Huffing : How Compressed Air Cans Are Used As A Drug

Electric Duster - 204360_s7Unfortunately we have come across yet another danger that involves the use of canned air. Huffing is the deliberate inhaling or sniffing of gas, vapors, or fumes to become high.

Some individuals will spray aerosol type cans of chemicals into a bag and subsequently inhale the vapors. The effect received can be similar to mild inebriation, euphoria, and vivid hallucinations.

Different sorts of chemicals can provide different effects or “trips.” A lot of drug users resort to huffing if they don’t have the money for their usual drugs. This type of drug use however is not specific to hardcore users. Lots of young teens who don’t routinely use drugs have tried this for fun. Curiosity plays a big role in situations like this.

Unfortunately, this kind of experimentation can open the door to harder drugs. The damaging effects of this practice can be quite severe. There can be permanent mental and physical damage. The body can be deprived of oxygen and asphyxiation can take place. Some have lost their sense of smell and continually suffer from perpetual nosebleeds. There are recorded cases of permanent kidney, lung, and liver damage.

These gases and chemicals can also cause heart attack due to the lack of oxygen in the lungs. Permanent respiratory issues can also ensue. A person doesn’t really have to be a frequent user of these inhalants to become damaged. If the more powerful chemicals are used, brain damage or brain hypoxia can be incurred with only a few exposures, resulting in an inability to think properly and make sound decisions.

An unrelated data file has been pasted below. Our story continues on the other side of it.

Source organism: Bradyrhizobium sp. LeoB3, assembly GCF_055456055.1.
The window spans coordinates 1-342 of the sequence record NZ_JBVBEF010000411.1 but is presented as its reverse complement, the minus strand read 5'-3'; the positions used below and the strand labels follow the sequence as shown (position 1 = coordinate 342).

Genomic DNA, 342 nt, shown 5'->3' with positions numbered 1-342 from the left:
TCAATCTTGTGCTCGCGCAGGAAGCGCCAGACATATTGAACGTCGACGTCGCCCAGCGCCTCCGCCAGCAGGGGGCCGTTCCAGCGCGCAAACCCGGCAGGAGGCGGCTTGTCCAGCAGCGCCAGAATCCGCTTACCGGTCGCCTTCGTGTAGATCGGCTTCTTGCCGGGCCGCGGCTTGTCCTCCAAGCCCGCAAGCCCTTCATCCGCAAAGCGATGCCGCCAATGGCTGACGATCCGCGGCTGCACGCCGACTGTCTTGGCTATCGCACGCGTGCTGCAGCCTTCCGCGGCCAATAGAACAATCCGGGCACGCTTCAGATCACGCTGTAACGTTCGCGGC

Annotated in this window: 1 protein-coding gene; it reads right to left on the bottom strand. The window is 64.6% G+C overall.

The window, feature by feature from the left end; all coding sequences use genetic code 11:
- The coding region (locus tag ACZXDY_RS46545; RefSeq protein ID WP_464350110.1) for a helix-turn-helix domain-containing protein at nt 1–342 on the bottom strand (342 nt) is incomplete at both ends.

Inhalants tend to be among the first drugs that teenagers try due to their ease of access. Some studies have shown that kids as young as 12 years of age have experimented with huffing. A study conducted by the National Institute On Drug Abuse reported that at least 17% of eighth graders admitted to having tried this. It is quite tragic, but so many kids can be pulled in by their curiosity.

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How can you do your part in preventing your child from being caught up in this? First remove unnecessary aerosol cans from your premises. It may still be possible for your child to experiment with friends outside of the home, but at least you’ve taken the “immediate convenience” away.

How can you tell if your kid is huffing? Be aware of breath or clothes that smell like chemicals. You may notice sores around the mouth or chemical stains on clothes. Weight loss, erratic behavior, nausea, nervousness, a failing school performance, and a drunk or dazed appearance can be signs of huffing.

The next best thing to do is have a heart to heart talk with your child. Remember, these chemicals aren’t illegal, they still will be somewhat available. True prevention takes place from the inside out. Getting your child to truly understand the extreme danger and harm of these gases and chemicals will most likely be your best bet.




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